How Charter Colleges Can Rekindle Innovation: taking the charter school concept to academia. Money excerpts:
Most public universities have tenure and promotion rules that reward faculty members for little more than publishing in academic journals. Most have swollen administrative budgets and employ legions of staff members who contribute virtually nothing to what goes on inside the classroom. Most have byzantine, often secretive decision-making processes. And most have special programs that cater to narrow constituencies and drain resources away from general education.
We should have revisited all of those practices long ago, but bureaucratic inertia and organizational rigidity stymied any such attempts. Without greater institutional flexibility, progress will be painfully slow at best. Innovation would be unshackled if we could organize charter colleges on the campuses of our public-university systems -- where they would have access to dormitories, gymnasiums, libraries, and laboratories -- or as free-standing institutions.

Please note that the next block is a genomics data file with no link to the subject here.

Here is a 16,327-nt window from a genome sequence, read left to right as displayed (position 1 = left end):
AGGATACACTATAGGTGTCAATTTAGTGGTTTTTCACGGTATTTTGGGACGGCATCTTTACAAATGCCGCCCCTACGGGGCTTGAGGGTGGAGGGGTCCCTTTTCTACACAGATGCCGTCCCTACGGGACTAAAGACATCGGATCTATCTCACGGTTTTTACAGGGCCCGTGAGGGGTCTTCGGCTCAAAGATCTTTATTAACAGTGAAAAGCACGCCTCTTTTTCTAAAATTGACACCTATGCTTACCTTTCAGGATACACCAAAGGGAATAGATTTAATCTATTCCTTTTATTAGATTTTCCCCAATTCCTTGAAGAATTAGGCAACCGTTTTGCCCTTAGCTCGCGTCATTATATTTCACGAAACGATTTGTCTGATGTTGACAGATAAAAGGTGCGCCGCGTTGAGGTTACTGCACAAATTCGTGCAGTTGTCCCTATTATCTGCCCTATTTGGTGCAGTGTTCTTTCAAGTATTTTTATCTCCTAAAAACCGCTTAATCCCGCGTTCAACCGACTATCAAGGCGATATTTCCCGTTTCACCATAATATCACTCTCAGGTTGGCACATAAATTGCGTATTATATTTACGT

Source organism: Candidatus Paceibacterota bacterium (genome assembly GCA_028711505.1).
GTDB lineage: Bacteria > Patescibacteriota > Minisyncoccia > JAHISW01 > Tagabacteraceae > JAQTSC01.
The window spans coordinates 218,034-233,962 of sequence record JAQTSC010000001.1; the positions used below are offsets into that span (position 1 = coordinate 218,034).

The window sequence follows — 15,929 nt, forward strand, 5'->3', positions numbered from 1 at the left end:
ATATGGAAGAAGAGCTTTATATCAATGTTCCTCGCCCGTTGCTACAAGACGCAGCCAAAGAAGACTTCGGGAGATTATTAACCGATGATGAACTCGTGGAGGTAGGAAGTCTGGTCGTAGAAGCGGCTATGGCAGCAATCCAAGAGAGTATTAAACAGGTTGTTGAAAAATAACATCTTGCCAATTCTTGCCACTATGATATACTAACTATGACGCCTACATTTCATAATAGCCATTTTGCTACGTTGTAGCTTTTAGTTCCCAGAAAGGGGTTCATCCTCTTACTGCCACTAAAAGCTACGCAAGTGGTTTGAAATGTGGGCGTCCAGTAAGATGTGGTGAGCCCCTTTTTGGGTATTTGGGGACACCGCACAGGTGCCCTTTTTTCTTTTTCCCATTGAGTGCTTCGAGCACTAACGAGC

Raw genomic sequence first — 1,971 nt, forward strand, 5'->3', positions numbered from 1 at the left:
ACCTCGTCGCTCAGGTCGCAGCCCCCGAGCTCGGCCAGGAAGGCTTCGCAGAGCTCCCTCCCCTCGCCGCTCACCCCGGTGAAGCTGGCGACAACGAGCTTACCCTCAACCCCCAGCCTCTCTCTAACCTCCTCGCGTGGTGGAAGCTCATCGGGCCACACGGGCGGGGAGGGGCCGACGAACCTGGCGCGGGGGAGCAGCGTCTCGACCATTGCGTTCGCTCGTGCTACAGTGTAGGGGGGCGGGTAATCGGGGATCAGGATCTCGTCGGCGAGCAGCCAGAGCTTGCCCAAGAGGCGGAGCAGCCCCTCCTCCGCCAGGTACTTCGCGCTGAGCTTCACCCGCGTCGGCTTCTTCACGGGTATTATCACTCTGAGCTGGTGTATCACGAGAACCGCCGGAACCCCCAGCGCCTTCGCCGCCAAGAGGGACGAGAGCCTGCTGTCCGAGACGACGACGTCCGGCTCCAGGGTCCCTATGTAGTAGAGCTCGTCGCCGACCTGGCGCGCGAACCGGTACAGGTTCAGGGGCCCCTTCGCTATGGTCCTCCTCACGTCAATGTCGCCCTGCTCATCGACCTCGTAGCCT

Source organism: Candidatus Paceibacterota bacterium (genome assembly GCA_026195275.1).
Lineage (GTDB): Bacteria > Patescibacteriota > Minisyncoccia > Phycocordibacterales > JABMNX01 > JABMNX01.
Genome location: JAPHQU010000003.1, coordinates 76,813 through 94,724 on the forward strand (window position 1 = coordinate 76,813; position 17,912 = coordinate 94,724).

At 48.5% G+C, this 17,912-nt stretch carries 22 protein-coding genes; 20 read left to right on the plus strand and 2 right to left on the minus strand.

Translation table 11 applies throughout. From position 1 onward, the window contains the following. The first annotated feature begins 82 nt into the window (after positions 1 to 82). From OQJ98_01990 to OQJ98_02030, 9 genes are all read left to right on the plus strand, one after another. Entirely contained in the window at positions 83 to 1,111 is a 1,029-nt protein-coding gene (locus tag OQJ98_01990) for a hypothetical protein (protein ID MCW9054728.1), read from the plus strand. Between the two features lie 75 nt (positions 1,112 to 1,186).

The typical response from long-time academics is that this would promote more anti-thetical (to academia) entities such as the Hoover Institute. My response is two-fold. Firstly, why should academics fear the marketplace of free ideas? Do they honestly believe that these will draw sufficient funds away from mainline schools to imperil their existence? And secondly, what's to say that a George Soros wouldn't want to fund something like this from the Left? It doesn't have to be a one-way ticket to Rushville.
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